Half of ‘caravan’ asylum seekers in U., Sessions puts judges on border

Half of ‘caravan’ asylum seekers in U., Sessions puts judges on border

Half of ‘caravan’ asylum seekers in U., Sessions puts judges on border

At least 88 Central American asylum seekers from a caravan through Mexico had crossed into the United States by May 2, a movement that prompted U.S. Attorney General Jeff Sessions to beef up legal resources on the border.

Dozens more remain just outside the entrance to the port of entry in a makeshift camp, waiting to plead their case.

Women, children and transgender people were among those who waited for hours inside the walkway to the U.S. gate before being allowed to pass through to begin the asylum process.

Settling down for their fourth night in the camp, some migrants were sanguine, encouraged by the day’s flood of their companions who had crossed into the United States.

“It’s been more than a month,” said Linda Zuniga, 40, drawing on a cigarette. “What’s one more day?”

Zuniga, who fled El Salvador after threats from the brutal MS-13 gang to her 15-year-old son, said she was hopeful her turn would come soon.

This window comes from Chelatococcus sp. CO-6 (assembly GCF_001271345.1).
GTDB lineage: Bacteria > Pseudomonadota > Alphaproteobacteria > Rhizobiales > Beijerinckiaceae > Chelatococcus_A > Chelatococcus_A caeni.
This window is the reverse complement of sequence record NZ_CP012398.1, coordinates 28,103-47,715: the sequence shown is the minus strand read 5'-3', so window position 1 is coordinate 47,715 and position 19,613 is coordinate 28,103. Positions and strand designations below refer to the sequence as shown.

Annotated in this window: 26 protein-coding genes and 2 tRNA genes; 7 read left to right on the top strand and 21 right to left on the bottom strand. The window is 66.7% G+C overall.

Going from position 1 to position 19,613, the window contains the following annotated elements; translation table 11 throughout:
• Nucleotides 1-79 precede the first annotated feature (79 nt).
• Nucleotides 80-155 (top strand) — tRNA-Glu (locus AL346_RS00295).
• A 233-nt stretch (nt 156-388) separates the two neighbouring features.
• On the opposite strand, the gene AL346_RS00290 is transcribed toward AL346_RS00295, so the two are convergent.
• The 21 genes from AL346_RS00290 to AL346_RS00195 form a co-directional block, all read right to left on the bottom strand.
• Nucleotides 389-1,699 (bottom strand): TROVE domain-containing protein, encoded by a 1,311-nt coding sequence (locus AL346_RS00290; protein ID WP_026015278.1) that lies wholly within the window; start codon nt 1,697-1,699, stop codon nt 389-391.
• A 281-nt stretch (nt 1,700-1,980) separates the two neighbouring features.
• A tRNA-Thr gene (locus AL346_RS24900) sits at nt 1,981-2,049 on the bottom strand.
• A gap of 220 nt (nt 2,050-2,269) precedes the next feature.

Other migrants wandered among boxes of cereal and diapers in a labyrinth of giant tents, near-luxury conditions for the bedraggled migrants, compared to the scarcity they had endured for weeks on their journey through Mexico to the U.S. border.

On May 2, U.S. officials let in three groups totaling 63 migrants, a dramatic uptick from the trickle permitted since April 30.

Border officials had allowed through only a few at a time, saying the busy San Ysidro crossing to San Diego was saturated and the rest must wait their turn.

In response, the Justice Department was sending 35 additional assistant U.S. attorneys and 18 immigration judges to the border, Sessions said, linking the decision to the caravan.

“We are sending a message worldwide: Don’t come illegally. Make your claim to enter America in the lawful way and wait your turn,” he said, adding that he would not let the country be “overwhelmed.”

Despite unusual attention on the annual, awareness-raising caravan after President Donald Trump took issue with it last month, the most recent data through December does not show a dramatic change in the number of Central Americans seeking asylum.

Apprehensions of people crossing to the United States illegally from Mexico were at their highest in March since December 2016, before Trump took office.

More than 100 members of the caravan, most from Honduras, Guatemala and El Salvador, have been camped in the square near the entrance of the San Ysidro pedestrian bridge from Mexico to the United States, waiting for their turn to enter the checkpoint.